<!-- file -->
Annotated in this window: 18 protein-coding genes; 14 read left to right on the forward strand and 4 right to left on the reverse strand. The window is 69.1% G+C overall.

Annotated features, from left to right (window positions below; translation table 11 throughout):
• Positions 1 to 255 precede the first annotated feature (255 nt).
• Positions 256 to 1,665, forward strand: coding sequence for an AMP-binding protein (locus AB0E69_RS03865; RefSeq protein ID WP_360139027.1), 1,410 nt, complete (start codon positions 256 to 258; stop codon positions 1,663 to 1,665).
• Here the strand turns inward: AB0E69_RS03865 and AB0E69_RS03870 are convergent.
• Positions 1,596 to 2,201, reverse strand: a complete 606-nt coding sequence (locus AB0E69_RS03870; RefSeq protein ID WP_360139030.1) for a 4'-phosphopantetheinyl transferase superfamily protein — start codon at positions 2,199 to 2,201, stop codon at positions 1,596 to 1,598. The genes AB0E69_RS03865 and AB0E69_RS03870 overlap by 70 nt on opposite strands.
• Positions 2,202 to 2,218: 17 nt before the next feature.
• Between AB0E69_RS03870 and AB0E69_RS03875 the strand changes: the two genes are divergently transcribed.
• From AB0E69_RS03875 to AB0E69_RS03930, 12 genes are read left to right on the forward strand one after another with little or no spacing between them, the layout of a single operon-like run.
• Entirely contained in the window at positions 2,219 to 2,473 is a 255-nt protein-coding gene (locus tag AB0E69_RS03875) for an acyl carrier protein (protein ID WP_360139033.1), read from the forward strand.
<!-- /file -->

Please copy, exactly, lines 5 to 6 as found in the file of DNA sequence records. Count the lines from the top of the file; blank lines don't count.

• Here the strand turns inward: AB0E69_RS03865 and AB0E69_RS03870 are convergent.
• Positions 1,596 to 2,201, reverse strand: a complete 606-nt coding sequence (locus AB0E69_RS03870; RefSeq protein ID WP_360139030.1) for a 4'-phosphopantetheinyl transferase superfamily protein — start codon at positions 2,199 to 2,201, stop codon at positions 1,596 to 1,598. The genes AB0E69_RS03865 and AB0E69_RS03870 overlap by 70 nt on opposite strands.